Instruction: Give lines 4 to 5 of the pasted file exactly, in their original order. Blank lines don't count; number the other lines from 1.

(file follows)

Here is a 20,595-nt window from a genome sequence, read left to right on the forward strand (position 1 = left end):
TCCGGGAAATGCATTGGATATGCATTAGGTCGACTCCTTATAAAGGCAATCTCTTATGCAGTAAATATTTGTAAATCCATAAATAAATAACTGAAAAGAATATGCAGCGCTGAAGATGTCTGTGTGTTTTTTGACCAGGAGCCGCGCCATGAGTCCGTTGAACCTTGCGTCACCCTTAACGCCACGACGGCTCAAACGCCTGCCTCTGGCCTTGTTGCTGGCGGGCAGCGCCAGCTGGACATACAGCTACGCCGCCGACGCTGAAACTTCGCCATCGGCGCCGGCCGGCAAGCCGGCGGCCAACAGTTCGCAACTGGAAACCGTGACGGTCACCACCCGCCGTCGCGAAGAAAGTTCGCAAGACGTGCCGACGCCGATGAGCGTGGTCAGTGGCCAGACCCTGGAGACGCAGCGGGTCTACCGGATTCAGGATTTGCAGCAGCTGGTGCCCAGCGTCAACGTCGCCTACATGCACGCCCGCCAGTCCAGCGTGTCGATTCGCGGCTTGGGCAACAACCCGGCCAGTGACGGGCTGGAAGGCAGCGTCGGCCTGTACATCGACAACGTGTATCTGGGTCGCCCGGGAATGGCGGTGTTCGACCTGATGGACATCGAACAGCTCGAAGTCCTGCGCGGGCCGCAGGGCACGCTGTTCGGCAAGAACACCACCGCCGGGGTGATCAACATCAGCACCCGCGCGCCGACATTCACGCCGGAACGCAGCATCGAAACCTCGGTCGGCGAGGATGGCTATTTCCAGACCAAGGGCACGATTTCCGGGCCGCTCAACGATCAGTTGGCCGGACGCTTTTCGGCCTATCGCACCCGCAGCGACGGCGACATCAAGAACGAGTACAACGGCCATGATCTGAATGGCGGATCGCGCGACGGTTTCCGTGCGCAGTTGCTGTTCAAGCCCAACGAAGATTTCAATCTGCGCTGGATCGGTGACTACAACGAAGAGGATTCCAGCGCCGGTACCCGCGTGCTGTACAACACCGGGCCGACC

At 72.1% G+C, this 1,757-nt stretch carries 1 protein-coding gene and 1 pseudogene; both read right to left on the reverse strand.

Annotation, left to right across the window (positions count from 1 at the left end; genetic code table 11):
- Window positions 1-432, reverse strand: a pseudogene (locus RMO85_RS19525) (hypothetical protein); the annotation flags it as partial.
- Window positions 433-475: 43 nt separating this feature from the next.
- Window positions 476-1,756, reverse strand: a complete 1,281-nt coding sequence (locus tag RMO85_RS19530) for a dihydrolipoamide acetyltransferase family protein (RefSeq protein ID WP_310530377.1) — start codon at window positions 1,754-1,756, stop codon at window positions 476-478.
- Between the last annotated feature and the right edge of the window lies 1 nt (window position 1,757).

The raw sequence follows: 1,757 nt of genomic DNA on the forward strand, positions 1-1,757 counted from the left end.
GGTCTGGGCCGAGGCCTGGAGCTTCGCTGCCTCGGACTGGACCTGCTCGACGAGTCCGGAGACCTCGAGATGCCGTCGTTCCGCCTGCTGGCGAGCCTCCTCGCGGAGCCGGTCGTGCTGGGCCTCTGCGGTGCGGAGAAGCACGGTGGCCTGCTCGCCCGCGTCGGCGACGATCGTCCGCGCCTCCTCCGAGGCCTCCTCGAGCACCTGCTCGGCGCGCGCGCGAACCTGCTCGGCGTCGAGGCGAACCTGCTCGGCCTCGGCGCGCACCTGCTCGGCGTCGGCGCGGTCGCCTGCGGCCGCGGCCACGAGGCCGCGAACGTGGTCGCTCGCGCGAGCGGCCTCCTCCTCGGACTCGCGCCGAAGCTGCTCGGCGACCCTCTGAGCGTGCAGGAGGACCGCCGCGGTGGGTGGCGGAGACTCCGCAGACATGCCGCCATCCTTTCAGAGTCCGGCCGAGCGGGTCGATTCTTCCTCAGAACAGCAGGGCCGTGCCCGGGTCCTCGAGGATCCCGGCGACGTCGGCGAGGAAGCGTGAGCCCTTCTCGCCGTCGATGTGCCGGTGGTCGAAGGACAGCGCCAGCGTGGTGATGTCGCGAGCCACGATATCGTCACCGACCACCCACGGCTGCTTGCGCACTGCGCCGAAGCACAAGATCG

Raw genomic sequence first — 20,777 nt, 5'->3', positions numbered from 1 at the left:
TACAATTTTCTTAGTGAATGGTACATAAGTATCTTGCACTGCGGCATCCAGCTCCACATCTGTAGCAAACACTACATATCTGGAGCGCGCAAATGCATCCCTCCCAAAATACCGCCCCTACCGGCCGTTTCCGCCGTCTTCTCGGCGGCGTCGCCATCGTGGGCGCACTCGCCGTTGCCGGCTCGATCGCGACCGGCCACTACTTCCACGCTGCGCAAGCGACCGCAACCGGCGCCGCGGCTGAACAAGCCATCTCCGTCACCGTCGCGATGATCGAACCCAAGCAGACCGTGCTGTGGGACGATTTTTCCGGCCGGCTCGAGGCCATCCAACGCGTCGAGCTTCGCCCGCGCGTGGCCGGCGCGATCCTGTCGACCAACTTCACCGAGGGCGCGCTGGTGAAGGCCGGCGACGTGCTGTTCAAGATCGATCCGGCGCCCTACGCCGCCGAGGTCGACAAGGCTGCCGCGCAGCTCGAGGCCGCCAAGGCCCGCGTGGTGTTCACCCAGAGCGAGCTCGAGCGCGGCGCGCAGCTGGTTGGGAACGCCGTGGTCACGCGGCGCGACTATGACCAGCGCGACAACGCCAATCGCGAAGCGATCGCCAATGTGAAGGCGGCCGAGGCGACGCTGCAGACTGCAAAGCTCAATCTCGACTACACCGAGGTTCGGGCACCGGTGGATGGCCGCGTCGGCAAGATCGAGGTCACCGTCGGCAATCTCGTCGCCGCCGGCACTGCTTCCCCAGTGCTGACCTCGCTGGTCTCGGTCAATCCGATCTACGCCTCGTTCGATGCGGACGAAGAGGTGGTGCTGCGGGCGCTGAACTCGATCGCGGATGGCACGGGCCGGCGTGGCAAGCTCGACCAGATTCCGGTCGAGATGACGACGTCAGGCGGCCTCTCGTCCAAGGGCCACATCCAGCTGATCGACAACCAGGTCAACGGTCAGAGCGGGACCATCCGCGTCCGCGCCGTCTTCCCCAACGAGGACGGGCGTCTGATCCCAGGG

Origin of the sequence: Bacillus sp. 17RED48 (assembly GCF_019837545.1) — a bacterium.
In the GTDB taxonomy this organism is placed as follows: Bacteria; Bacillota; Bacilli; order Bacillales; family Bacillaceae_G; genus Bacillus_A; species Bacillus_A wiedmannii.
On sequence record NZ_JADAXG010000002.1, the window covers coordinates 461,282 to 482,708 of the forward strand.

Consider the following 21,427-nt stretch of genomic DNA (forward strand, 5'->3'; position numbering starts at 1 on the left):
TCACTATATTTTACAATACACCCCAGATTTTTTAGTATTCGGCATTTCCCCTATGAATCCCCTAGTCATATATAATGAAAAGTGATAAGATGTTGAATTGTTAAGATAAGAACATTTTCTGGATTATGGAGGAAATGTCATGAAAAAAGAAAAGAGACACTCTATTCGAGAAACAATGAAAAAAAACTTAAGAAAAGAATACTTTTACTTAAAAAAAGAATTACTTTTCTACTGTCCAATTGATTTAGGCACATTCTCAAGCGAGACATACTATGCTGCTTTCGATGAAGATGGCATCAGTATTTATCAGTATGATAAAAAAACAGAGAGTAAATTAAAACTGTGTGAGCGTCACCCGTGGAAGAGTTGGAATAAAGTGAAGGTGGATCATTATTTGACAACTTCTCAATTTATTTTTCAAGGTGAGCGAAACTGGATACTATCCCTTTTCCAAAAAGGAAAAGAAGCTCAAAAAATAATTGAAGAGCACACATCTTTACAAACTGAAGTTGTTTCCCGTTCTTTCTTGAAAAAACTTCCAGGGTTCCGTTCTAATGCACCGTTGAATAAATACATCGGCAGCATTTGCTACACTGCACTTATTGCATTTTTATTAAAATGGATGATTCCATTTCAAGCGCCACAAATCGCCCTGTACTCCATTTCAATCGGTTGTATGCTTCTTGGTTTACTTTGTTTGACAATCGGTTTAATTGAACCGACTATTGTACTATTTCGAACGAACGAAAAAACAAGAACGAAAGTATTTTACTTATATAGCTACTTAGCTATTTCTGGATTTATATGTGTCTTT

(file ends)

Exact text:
Annotation, left to right across the window (positions count from 1 at the left end; genetic code table 11):
- Window positions 1-432, reverse strand: a pseudogene (locus RMO85_RS19525) (hypothetical protein); the annotation flags it as partial.